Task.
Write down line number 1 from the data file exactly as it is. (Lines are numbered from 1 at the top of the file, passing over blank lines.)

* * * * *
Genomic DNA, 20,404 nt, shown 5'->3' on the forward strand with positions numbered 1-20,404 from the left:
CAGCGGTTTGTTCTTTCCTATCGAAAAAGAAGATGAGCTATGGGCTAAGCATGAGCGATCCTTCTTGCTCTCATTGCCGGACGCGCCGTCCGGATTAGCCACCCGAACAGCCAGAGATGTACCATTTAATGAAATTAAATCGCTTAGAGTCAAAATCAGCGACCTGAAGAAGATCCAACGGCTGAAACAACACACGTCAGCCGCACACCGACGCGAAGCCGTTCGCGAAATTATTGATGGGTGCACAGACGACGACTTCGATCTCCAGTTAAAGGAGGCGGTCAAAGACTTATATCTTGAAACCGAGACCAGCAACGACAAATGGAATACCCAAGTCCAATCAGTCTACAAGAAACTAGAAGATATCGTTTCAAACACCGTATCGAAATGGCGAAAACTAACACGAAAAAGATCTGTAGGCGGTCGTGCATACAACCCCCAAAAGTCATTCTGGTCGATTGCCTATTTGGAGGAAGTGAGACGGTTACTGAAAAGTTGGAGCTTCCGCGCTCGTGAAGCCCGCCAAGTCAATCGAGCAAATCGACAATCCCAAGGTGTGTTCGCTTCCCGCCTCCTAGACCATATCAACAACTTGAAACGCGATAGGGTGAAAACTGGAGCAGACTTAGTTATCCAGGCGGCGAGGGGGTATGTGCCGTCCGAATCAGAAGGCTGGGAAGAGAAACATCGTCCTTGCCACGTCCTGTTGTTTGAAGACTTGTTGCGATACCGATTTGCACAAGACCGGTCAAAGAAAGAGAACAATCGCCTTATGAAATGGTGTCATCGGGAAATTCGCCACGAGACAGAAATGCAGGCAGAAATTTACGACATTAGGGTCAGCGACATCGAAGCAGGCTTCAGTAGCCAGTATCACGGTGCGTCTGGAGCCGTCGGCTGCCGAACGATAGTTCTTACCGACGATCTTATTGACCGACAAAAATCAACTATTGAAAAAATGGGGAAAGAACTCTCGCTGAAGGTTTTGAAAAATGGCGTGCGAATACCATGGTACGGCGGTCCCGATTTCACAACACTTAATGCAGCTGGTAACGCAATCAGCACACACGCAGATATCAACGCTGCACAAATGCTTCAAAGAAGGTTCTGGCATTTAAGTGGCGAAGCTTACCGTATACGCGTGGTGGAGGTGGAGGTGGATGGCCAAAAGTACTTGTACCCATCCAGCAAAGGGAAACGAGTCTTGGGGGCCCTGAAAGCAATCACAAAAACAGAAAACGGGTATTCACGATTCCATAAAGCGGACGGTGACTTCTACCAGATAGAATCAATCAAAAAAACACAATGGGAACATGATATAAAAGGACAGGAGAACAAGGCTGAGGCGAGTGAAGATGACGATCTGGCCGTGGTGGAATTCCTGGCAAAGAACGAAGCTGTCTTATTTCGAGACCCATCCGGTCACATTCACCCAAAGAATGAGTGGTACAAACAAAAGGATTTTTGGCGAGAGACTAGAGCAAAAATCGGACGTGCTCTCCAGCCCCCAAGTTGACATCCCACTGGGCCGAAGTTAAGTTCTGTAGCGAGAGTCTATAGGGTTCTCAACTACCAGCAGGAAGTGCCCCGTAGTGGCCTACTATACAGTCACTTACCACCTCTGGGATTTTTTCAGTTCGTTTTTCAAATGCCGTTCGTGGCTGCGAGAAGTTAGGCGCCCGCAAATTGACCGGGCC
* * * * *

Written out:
Genomic DNA, 20,404 nt, shown 5'->3' on the forward strand with positions numbered 1-20,404 from the left: